Lack of time, knowledge or just sloppy thinking?

Peggy Zuckerman peggyzuckerman at GMAIL.COM
Wed May 1 19:25:04 UTC 2013


The reality is that our various strengths and weaknesses have led us to be
the biologically advance and DIVERSE kinds of creatures that we are.  With
that diversity comes the obvious physical differences, but also includes
diverse ways of processing information.  One can call that "types of
intelligences", with some people having greater spatial skills, others
greater mathematical processing or insight, others more skilled at learning
foreign languages, and so on.

The great weakness in this codified system is that the practitioners often
have the same type of thinking--it does require a lot of similar skills to
get through medical school vs art school--and that can become a
self-limiting approach in making a diagnosis.  In the case of a difficult
diagnosis, we can all certainly bring a cognitive skill to this by asking,
"What am I missing here?" or "How else can I approach this problem?".  That
is essentially asking for a reset to "start" at a time at which there seems
a need for a decisive action.  The decisive action could also be that
return to the basics, to start again, while acknowledging one's own
tendencies and style of thinking.

Peggy Z


On Wed, May 1, 2013 at 11:34 AM, Lorri Zipperer <Lorri at zpm1.com> wrote:

> *From:* pb [mailto:mikburger22 at yahoo.com]
> *Sent:* Wednesday, May 01, 2013 12:27 PM
> *To:* Society to Improve Diagnosis in Medicine; Lee Tilson
> *Subject:* Re: Lack of time, knowledge or just sloppy thinking?****
>
> ** **
>
>  ****
>
> I agree our strengths play into our weaknesses.****
>
>  ****
>
> And it is difficult to easily catch the problems which arise from this.***
> *
>
>  ****
>
> However, Ive tried.   I teach medical students and much of the time is ***
> *
>
> focused on how to avoid cognitive error.  This involves analysis of ****
>
> what type of errors we are prone to making, e.g. hyper focusing or ****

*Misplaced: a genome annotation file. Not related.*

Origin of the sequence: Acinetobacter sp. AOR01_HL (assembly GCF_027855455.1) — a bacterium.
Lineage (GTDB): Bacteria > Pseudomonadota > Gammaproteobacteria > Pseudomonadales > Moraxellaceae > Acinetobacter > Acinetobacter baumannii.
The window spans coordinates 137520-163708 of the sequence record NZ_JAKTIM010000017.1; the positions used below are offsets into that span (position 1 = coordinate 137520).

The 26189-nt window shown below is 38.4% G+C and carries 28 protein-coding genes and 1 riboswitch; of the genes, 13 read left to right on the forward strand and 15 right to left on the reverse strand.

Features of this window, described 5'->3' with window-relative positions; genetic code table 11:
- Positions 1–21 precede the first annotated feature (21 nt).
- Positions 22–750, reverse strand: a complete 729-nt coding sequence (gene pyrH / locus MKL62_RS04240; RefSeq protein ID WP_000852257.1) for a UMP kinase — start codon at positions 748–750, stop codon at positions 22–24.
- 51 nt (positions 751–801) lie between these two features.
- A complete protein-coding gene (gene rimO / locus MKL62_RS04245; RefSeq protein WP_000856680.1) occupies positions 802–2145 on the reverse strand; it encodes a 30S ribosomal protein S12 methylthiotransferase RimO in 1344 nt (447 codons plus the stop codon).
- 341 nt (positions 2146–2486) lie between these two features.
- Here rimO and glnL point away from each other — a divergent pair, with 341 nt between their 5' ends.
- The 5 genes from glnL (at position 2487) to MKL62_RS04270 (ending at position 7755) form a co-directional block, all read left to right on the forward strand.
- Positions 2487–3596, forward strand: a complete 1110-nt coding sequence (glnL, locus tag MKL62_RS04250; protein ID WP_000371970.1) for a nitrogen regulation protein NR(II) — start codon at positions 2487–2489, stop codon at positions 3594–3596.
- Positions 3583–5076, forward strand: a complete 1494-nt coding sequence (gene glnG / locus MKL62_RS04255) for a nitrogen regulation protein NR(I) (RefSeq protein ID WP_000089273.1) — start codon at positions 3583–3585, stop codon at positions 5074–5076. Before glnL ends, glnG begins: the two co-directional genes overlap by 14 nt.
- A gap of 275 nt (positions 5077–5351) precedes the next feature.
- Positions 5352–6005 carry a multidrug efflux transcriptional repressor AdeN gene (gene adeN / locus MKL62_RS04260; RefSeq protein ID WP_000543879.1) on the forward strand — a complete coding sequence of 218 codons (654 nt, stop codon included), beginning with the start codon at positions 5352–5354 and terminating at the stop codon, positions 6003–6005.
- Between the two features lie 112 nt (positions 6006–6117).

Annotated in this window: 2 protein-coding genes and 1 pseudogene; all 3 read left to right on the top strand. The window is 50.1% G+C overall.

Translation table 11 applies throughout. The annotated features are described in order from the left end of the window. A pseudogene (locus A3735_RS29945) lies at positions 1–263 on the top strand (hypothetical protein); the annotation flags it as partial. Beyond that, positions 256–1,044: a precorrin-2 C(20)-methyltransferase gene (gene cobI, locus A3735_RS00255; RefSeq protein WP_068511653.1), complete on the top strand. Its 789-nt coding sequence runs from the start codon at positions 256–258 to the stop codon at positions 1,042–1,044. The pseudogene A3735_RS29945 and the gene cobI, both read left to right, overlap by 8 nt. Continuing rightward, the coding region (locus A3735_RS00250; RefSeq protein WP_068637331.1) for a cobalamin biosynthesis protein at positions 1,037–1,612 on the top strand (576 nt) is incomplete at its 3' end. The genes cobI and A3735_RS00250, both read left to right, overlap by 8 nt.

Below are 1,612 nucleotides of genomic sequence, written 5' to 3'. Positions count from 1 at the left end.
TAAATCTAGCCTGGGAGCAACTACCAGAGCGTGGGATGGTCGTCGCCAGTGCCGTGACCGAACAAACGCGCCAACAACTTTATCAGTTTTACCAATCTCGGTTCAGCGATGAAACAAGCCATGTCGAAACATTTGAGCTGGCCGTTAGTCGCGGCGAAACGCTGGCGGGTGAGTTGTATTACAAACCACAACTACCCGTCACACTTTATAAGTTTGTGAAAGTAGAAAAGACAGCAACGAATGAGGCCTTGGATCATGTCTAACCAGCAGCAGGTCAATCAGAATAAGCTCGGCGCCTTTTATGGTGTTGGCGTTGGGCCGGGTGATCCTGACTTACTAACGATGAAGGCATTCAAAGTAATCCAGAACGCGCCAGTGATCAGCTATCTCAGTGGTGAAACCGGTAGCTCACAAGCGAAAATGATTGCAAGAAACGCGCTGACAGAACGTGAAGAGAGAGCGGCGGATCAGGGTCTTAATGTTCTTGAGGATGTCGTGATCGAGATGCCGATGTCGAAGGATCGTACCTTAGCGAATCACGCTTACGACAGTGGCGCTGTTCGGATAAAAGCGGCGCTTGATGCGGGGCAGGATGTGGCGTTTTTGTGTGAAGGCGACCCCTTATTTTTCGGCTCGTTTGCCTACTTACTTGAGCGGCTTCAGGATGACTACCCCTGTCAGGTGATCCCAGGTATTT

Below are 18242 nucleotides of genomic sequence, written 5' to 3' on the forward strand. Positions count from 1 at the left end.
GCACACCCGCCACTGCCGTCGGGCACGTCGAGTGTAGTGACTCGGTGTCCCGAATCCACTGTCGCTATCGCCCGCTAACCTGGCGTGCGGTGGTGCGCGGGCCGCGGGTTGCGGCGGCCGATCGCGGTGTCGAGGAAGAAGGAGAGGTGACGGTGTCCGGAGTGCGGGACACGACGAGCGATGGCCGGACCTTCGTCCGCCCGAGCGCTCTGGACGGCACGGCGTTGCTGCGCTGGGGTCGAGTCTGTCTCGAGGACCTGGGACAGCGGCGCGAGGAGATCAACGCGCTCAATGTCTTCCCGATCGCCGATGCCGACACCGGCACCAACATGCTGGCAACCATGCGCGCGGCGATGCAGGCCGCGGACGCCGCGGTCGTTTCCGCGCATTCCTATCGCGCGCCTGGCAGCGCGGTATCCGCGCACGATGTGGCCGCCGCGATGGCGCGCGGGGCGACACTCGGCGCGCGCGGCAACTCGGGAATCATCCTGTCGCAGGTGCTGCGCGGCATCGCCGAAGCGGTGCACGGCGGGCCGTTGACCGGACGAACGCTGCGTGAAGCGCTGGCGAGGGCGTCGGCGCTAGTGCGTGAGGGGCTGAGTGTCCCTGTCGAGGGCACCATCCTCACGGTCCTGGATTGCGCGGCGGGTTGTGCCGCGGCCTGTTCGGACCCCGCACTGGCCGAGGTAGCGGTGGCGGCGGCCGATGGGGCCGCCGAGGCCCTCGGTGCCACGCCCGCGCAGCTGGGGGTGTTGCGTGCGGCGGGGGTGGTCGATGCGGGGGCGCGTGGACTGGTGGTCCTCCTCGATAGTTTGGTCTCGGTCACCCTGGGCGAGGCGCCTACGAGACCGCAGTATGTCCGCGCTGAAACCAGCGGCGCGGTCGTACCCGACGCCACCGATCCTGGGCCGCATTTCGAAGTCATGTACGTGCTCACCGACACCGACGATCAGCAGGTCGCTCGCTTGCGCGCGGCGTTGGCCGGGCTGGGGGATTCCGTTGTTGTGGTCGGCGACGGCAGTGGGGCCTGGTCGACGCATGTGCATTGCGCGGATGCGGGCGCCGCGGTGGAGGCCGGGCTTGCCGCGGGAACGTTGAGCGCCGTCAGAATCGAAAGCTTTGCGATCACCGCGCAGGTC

>
> being easily distracted, making fundamental errors in logic or ****
>
> creating tight logical analysis but overlooking the weak premise.    ****
>
>  ****
>
> I also try to incorporate the contributions of those who utilize non
> linear "thinking" approaches to clinical problem solving and the care of
> patients.   (The way our hospitals****
>
> are structured, with the resultant high incidence of nosocomial infection,
> falls, ****
>
> privacy invasion, etc. and phenomenal cost a good example of ignoring
> those who excel****
>
> at what is considered "non medical thinking").            ****
>
>  ****
>
> Perhaps medicine is about to enter a new era where better understanding of
> ****
>
> cogntive processing and the wide spectrum of unique and useful abilities *
> ***
>
> not currently being tapped will be brought into practice.****
>
>  ****
>
> Pogo has been right - ****
>
>  ****
>
> Paul****
>
>  ****
>
>  --- On *Wed, 5/1/13, Lee Tilson <lee.tilson at GMAIL.COM>* wrote:****
>
>
> From: Lee Tilson <lee.tilson at GMAIL.COM>
> Subject: Re: Lack of time, knowledge or just sloppy thinking?
> To: IMPROVEDX at LIST.IMPROVEDIAGNOSIS.ORG
> Date: Wednesday, May 1, 2013, 12:26 PM****
>
> I am a newbie here. However, there are some verbal patterns that can be
> recognized as well.  ****
>
> ** **
>
> Indeed, there are many aspects of these human tendencies, I was trying to
> focus on this point.  ****
>
> ** **
>
> Our human tendencies   =   Our strengths   =    Our weaknesses****
>
> ** **
>
> The idea that we can make a prescription that will eliminate error or bad
> reasoning seems incorrect to me. ****
>
> ** **
>
> ** **
>
> ** **
>
> Lee Tilson****
>
> ** **
>
> ** **
>